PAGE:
The $25 billion mortgage fraud settlement to which Illinois is a party is nice, a housing advocate says, but it isn’t everything. Rob Palmer, policy director for Housing Action Illinois, says it’s good that the settlement requires lenders to try loan modification and refinancing before foreclosure. Certain homeowners also will be eligible for principle reduction, if their “underwater” status is what’s preventing them from refinancing.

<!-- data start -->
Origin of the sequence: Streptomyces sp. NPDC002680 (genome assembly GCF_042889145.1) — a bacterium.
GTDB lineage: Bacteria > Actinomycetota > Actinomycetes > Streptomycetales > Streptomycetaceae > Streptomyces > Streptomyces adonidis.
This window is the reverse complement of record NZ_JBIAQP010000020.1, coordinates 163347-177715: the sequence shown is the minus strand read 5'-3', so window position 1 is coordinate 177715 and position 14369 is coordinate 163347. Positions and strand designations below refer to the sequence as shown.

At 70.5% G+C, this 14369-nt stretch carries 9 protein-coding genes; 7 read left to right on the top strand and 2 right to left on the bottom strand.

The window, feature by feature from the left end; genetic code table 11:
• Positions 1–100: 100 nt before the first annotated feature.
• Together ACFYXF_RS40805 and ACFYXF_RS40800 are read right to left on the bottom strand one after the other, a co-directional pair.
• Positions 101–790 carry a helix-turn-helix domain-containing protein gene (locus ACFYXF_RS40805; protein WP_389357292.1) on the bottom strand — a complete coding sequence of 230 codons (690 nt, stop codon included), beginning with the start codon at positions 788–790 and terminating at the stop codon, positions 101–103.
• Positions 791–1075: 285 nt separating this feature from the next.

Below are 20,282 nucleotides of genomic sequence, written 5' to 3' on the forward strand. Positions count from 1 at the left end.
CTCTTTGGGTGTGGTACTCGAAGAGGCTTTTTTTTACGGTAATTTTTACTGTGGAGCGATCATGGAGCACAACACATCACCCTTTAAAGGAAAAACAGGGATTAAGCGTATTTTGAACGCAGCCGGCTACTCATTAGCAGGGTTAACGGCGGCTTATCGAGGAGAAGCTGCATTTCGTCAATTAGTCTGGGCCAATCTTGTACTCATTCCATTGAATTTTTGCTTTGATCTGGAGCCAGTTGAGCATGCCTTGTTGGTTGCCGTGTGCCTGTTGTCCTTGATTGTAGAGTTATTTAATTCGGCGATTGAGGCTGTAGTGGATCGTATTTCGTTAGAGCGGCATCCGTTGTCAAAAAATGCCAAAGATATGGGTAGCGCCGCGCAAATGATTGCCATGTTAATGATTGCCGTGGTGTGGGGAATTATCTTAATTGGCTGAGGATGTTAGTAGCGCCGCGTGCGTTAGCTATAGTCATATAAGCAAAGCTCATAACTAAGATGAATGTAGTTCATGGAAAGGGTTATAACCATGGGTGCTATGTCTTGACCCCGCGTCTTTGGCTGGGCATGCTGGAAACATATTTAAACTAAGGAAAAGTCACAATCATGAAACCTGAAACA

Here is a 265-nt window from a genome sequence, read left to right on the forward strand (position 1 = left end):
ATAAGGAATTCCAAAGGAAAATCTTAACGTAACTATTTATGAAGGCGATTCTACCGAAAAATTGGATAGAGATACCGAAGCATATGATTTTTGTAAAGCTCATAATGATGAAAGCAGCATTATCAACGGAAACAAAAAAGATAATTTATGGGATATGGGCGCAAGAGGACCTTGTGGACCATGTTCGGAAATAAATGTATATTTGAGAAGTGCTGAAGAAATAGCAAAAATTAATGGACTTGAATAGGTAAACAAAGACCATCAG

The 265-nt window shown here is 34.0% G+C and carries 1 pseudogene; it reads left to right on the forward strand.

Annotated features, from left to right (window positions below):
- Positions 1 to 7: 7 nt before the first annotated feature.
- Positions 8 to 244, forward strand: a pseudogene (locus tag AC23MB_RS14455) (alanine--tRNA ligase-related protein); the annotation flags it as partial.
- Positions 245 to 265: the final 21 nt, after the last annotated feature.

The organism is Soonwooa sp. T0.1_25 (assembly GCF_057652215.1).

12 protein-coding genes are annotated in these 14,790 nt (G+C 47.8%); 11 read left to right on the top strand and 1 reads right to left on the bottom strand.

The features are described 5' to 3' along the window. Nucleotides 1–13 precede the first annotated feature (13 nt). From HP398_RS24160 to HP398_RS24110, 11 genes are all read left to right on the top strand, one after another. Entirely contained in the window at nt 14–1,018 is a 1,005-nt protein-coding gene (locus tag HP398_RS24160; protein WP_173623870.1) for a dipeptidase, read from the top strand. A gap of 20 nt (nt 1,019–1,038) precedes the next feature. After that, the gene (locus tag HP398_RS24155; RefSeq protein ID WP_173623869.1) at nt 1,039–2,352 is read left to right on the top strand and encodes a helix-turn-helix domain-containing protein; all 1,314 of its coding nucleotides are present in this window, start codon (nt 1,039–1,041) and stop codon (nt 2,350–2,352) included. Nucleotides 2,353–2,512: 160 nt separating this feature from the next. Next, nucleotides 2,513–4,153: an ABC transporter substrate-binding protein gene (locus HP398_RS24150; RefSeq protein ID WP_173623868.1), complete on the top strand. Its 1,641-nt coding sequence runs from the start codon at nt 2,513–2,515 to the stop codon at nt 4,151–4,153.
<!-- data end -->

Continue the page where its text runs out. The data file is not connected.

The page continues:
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Much of the settlement will be principle reduction, which Palmer points out is money that the banks were likely to lose anyway, and Palmer says it doesn’t much help people who lost their homes to foreclosure in the early years of the housing crisis, and who are still carrying the economic wounds from that. They can get up to $2,000 each. The settlement is with banks that robo-signed foreclosure documents. The settlement applies only to robo-signing fraud; the banks are still subject to criminal and civil liability for anything else they’ve done wrong, if anything. Illinoisans will benefit to the tune of $1 billion of the $25 billion.